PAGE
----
Tamil's contribution to Paninian grammatical tradition

Aklujkar aklujkar at UNIXG.UBC.CA
Wed Nov 12 18:27:39 UTC 1997

In light of the information available in Sudalaimuthu Palaniappan's recent
postings, I need to add to my statement on Tri-kuu.ta in "Interpreting
Vakyapadiya 2.486 historically (part 3)Æ  published in _Paninian Studies:
Professor S.D. Joshi felicitation volume_, pp. 1-47. Eds. Deshpande, Madhav
M.; and Bhate, Saroja. Ann Arbor: University of Michigan, Center for South
and Southeast Asian Studies.

However, before one concludes that >the zaivite and Buddhist claims originated
not in the northwest of Indian subcontinent but in the southern portion of
 ancient Tamil region which includes present Tamilnadu and Kerala.  ...  the
contribution to PANinian tradition by Buddhists may very well have been due
to the Tamil grammatical tradition,< many more links must be explored and
reasonably established. We should also remember that here we are in the
realm of mythology and legend and that claims regarding inspiring Paa.nini
are different from claims regarding recovery of vyaakara.nagama by
Candracaarya and others in the post-Pata;njali period.

(It is not even certain that Candraacarya is the same as Candra-gomin or
that the original Caandra grammar did not contain Vedic rules. )

As I argue in the article mentioned above, parvata, if it stands for a
mountain in the Vaakyapadiiya account of Candraacaarya,  is most likely to
stand for ;Srii-parvata.

Discovery of the >maJjuzrimUlakalpa ...  from Manalikkara Matam near
Padmanabhapuram in South India< seems to be an oddity. It could be a
recently imported or borrowed manuscript or transcript.  One needs to
compile a list of  Buddhist works discovered in South India before one can
be sure in this regard. However, it is my impression that South India,
particularly Kerala, which has preserved many priceless works, has not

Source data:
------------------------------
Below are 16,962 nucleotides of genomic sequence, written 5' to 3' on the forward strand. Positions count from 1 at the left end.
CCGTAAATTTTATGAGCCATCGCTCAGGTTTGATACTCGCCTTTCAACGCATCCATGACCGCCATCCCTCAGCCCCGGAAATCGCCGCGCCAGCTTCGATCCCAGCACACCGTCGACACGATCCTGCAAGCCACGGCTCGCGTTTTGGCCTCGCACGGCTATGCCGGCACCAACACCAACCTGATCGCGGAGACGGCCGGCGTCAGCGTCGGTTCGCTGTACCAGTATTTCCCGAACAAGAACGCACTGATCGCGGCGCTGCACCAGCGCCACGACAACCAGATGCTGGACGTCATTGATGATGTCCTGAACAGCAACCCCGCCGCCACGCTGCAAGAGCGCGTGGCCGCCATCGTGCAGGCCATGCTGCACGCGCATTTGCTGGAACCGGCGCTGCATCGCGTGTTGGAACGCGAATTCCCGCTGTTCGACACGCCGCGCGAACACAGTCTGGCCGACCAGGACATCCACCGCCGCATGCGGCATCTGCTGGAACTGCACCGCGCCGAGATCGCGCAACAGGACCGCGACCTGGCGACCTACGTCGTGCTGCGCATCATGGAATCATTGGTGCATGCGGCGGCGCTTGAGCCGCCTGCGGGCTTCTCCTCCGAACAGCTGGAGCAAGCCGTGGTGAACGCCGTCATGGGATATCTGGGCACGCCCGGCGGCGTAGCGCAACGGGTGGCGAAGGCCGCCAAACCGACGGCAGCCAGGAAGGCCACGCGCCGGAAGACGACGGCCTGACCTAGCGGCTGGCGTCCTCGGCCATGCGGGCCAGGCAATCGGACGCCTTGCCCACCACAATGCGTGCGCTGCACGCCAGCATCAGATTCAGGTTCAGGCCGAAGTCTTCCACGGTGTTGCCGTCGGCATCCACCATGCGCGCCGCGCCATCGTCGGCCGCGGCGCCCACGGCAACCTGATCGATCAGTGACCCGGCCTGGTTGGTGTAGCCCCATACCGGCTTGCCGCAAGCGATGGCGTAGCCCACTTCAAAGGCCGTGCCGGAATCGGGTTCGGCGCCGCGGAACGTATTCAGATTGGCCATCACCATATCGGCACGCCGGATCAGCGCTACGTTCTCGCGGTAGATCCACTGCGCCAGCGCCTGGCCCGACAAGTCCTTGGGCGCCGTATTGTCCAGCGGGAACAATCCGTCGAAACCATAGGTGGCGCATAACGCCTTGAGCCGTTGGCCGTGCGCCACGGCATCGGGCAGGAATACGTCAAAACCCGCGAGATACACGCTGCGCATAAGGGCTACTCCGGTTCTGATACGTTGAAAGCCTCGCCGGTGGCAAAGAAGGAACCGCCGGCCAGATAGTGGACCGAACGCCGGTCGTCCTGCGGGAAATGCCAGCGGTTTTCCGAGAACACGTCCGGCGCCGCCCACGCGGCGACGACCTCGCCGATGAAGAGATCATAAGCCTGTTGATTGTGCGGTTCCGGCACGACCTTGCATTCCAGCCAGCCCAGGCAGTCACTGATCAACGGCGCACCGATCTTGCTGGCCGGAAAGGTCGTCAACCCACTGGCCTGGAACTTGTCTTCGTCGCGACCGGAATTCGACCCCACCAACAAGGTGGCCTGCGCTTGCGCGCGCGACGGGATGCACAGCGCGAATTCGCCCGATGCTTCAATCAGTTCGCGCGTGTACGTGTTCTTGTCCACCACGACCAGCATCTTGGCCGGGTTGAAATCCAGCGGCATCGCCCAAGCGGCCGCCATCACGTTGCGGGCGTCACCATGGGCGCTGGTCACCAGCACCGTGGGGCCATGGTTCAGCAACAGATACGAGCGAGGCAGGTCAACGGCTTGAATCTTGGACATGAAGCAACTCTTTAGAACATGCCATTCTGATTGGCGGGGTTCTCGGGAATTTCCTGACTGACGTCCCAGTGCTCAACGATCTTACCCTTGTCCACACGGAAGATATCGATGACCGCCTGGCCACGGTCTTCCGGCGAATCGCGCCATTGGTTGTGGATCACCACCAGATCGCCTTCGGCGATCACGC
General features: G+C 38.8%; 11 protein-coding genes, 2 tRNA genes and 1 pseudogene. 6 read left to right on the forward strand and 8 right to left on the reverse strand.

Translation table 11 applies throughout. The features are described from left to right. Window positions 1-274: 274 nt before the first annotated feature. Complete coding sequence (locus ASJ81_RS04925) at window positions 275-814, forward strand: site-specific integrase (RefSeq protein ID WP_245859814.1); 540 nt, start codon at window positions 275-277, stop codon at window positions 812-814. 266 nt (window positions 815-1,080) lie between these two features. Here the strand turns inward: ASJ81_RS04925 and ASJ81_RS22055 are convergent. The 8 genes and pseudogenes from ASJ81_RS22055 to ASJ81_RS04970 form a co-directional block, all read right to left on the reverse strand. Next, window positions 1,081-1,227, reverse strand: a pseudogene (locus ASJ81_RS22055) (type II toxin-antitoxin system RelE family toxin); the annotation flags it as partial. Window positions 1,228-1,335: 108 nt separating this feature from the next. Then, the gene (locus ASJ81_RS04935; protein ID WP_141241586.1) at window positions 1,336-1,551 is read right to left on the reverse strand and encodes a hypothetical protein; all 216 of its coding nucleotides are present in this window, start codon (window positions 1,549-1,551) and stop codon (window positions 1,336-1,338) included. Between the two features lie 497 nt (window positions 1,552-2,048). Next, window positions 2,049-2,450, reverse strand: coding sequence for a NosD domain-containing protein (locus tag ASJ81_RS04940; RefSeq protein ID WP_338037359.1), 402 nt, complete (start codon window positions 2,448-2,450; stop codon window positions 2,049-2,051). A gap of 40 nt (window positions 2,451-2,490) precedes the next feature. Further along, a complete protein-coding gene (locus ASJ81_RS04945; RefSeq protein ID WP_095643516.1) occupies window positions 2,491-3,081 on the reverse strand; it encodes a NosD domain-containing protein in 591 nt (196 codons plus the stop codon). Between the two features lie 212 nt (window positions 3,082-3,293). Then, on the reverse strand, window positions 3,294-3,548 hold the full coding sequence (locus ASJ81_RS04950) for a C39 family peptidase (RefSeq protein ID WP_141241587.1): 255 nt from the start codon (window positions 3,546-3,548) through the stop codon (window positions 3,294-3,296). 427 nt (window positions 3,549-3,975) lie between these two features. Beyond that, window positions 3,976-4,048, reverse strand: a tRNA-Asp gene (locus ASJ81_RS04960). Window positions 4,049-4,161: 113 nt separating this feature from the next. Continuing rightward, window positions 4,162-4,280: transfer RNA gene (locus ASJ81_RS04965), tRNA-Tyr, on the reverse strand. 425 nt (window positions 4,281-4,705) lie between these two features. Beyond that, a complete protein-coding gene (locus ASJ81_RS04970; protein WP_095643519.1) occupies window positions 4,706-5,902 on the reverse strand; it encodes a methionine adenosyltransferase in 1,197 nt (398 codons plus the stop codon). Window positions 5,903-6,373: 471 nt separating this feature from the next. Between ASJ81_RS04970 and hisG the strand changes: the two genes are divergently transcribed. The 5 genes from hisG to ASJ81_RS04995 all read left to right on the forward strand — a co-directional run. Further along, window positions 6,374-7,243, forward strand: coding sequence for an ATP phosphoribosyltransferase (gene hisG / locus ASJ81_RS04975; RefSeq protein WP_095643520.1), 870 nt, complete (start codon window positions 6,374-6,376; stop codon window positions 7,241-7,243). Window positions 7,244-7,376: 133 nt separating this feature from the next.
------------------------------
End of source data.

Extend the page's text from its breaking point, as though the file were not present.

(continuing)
preserved many Buddhist works (at present, aside from
Ma;nju;srii-muula-kalpa, I can think of only Padya-cuu.daa-ma.ni or
Siddhaartha-caritam, an epic in Classical Sanskrit style, imitative of
Kaali-daasa and narrating the legend of the Buddha up to his enlightenment,
ascribed to Buddha-gho.sa). I would welcome being corrected in this matter.
(I am not thinking of commentaries written on Brahmanical works by Buddhist
or suspected Buddhist authors, as in the case of the Kaa;sikaa, or of Tamil
works said to exhibit a preference for Buddhism. I mean hardcore, sectarian
Buddhist works.) Despite its proximity to Sri Lanka, despite its
connections with Southeast Asian countries and despite the  pigrimages of
Buddhists to Naagaarjuna-ko.n.daa etc. recorded in inscriptions., South
India seems to have lost interest in studying exclusively or typically
Buddhist works for a long time. Its living and sustained interaction with
Buddhism seems to have ceased early in the first millenium A.D. (Is there
any Buddhist philosopher after Dharma-kiirti, 6th-7th century A.D., who is
said to be of South Indian origin?) Although this amounts to taking a
different tack on Palaniappan's postings, I think it is related and worth
exploring. I look forward to my impression being corrected.

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